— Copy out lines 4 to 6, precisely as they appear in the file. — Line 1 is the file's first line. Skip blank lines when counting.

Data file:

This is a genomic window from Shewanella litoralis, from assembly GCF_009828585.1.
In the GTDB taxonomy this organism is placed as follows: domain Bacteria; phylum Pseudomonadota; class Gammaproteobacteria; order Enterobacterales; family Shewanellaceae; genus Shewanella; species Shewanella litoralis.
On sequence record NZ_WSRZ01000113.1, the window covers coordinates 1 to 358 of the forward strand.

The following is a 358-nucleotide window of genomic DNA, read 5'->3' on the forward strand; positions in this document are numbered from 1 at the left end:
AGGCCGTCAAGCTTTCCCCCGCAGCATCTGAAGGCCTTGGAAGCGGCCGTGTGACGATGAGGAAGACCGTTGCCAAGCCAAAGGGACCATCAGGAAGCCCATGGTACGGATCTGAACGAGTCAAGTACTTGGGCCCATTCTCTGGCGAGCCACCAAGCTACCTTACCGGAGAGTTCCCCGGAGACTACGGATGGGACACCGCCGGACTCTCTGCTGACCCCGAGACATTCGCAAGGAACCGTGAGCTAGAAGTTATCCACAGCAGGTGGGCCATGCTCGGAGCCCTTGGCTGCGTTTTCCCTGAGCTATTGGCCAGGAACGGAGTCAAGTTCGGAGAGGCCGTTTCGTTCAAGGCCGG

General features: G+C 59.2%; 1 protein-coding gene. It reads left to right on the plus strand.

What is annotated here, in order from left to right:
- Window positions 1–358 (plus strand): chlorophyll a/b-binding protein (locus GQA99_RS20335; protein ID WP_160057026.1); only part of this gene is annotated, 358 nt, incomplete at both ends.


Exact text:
The following is a 358-nucleotide window of genomic DNA, read 5'->3' on the forward strand; positions in this document are numbered from 1 at the left end:
AGGCCGTCAAGCTTTCCCCCGCAGCATCTGAAGGCCTTGGAAGCGGCCGTGTGACGATGAGGAAGACCGTTGCCAAGCCAAAGGGACCATCAGGAAGCCCATGGTACGGATCTGAACGAGTCAAGTACTTGGGCCCATTCTCTGGCGAGCCACCAAGCTACCTTACCGGAGAGTTCCCCGGAGACTACGGATGGGACACCGCCGGACTCTCTGCTGACCCCGAGACATTCGCAAGGAACCGTGAGCTAGAAGTTATCCACAGCAGGTGGGCCATGCTCGGAGCCCTTGGCTGCGTTTTCCCTGAGCTATTGGCCAGGAACGGAGTCAAGTTCGGAGAGGCCGTTTCGTTCAAGGCCGG

General features: G+C 59.2%; 1 protein-coding gene. It reads left to right on the plus strand.